Friday, 22 July 2016
For over a century in western society anyone who displayed any level of consciousness or other worldly intelligence that wasn't socially acceptable was carted off to a mad house where they were locked up, drugged, experimented on and generally treated like second class citizens and abnormalities of the human race.
Yet, if you read world history and ancient myths you soon discover that people who were gifted with extra-ordinary mental abilities were generally hailed as seers, oracles, harbingers, prophets, fortune tellers, soothsayers, mediums, channellers, psychics, diviners, clairvoyants, augurs... The majority felt it better to live as hermits or, at the very least, as loners. Seekers would often have to go to remarkable lengths in order to find the desired oracle at their hide-out either atop a mountain, down a cavernous valley or in a distant wilderness. They were scary people; they moved and spoke in strange ways, did bizarre things, lived in unconventional fashions but they were as necessary to some societies as their judiciary systems and water works.
If you rifle through the annals of western history you will come across exceptional thinkers, painters, musicians, writers, all of whom (excerpts from their letters and diaries have told us) suffered heavily with mental strains - depressions, elations. Tchaikovsky said "Life is beautiful in spite of everything! ... There are many thorns, but there are roses too."
Rilke has said so many beautiful things on the subject of melancholia (which we so ineptly call clinical depression), two of my favourites:
1. "How should we be able to forget those ancient myths that are at the beginning of all peoples, the myths about dragons that at the last moment turn into princesses; perhaps all the dragons of our lives are princesses who are only waiting to see us once beautiful and brave. Perhaps everything terrible is in its deepest being something helpless that wants help from us.
2. "You mustn’t be frightened if a sadness rises in front of you, larger than any you have ever seen; if an anxiety, like light and cloud-shadows, moves over your hands and over everything you do. You must realize that something is happening to you, that life has not forgotten you, that it holds you in its hand and will not let you fall. Why do you want to shut out of your life any uneasiness, any misery, any depression, since after all you don’t know what work these conditions are doing inside you?
Why do you want to persecute yourself with the question of where all this is coming from and where it is going? Since you know, after all, that you are in the midst of transitions and you wished for nothing so much as to change. If there is anything unhealthy in your reactions, just bear in mind that sickness is the means by which an organism frees itself from what is alien; so one must simply help it to be sick, to have its whole sickness and to break out with it, since that is the way it gets better."
It is not hard then to come to a realisation that most of us, or at least most of those who have left their biggest mark - either on us or on history, have tumbled to the very depths of their souls and thrashed there in wild torment. How else can they have risen again, and with such words of wisdom and clarity?
Zen teaches us that until we have felt and experienced something ourselves we cannot know it. We can intellectualise, we can surmise and ruminate but we cannot truly understand till our hearts have melded with our minds though that most challenging of tasks; feeling. Feeling all the feels. Sitting with them patiently. Watching how each feeling expresses itself in each part of us, in our physical, astral and causal bodies. And how those feelings loop back again and come to us in words and thoughts that we can grasp and express. Not just to ourselves but in ways that we can vocalise and teach others of our experience.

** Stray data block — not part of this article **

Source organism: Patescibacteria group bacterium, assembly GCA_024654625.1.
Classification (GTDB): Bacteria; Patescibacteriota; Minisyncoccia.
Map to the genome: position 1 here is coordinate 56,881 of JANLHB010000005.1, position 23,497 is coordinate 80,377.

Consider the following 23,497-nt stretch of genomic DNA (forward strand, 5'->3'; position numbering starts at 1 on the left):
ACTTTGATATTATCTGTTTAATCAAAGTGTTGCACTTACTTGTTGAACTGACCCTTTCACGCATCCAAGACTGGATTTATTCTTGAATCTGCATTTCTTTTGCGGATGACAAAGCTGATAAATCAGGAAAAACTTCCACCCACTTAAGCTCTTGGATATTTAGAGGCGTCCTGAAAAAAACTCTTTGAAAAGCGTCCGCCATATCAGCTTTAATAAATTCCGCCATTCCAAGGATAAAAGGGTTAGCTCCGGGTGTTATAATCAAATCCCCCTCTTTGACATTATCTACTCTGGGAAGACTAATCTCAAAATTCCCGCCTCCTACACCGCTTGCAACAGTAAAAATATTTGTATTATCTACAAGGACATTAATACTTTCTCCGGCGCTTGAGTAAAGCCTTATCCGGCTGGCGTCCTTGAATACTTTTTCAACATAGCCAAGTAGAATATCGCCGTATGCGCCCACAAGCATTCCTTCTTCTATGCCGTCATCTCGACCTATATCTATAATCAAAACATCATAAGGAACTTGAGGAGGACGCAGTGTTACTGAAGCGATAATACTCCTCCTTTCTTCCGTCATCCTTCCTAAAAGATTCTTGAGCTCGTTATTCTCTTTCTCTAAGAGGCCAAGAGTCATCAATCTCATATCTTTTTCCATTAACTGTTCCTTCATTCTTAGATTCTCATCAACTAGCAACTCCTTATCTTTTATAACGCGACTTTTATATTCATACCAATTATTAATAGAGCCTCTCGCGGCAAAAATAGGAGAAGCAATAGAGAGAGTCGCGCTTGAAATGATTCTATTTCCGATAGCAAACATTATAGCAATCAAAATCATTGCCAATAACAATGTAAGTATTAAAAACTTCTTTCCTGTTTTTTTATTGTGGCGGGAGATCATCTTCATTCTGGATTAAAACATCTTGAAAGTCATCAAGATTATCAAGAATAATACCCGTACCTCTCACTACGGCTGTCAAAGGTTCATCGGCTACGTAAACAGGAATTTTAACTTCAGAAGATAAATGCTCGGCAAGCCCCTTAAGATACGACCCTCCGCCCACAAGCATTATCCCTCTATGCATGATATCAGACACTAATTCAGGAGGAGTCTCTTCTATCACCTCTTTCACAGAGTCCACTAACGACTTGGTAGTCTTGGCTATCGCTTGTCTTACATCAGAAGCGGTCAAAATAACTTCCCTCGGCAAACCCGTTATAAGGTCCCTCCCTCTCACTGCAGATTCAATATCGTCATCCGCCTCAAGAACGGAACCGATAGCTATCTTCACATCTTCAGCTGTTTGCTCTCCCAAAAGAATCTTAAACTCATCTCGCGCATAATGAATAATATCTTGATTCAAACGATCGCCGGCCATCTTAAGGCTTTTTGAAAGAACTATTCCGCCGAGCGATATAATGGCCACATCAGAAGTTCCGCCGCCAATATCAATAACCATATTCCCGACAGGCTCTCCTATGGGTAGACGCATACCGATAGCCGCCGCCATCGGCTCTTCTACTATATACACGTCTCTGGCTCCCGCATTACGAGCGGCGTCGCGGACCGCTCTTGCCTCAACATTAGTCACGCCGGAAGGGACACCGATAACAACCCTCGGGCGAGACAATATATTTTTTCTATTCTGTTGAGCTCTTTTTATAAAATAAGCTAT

If you see a mental breakdown you immediately attempt to file it in your brain in a way that you can make sense of it and understand it. That is the nature of humans. If you experience a mental breakdown yourself you do the same. Only it is much harder. Reality has slipped through your fingers, you can't tell what is truth and what is not. There are no signposts. There is no guide. You are all alone in a world you do not understand and have never heard of. There is no logical way to file what you are seeing and feeling, not least because you cannot be sure what you are seeing and feeling is real. And here's the kicker: it is real. All of it. Even the fantasy. Even the not real. It is all real. It is your experience. And all experiences are real. Let us say you have two heads, you know you don't really have two heads, so you refuse to acknowledge the existence of the other head. The other head grows bigger and more demanding it shouts at you and demands you pay attention, you steadfastly refuse to give in. You believe if you give in to the madness of admitting you have a second head then there will be no end to the insanities and non-realities you may start admitting to. So the head grows bigger still, and more twisted and grotesque and finally, you snap. You believe you have gone mad. You believe that is the end of it and you give up. It is never so conscious as all that, but that is the general gist of it. And then you are mad. But you have been mad from the moment you refused to acknowledge that you had a second head. Because it was there. Right in front of you. Talking to you, trying to get your attention. It was there and real the whole time. It was real because you saw it. You made yourself mad by pretending it wasn't there and that it wasn't real. You did not acknowledge it and it grew into a monster that you could no longer control. And then it consumed you. This is the society we live in. We are taught logic and reason and nothing else. If logic dictates that we all have one head then in order to maintain your standing in the society you live in you can't risk admitting even to yourself that you have another head. But if, at the very beginning, you said "Hello second head what do you want?" you might have ended up having rather a nice conversation and learning something about yourself or even the world and then perhaps the second head would have gone away because all it wanted was a chat.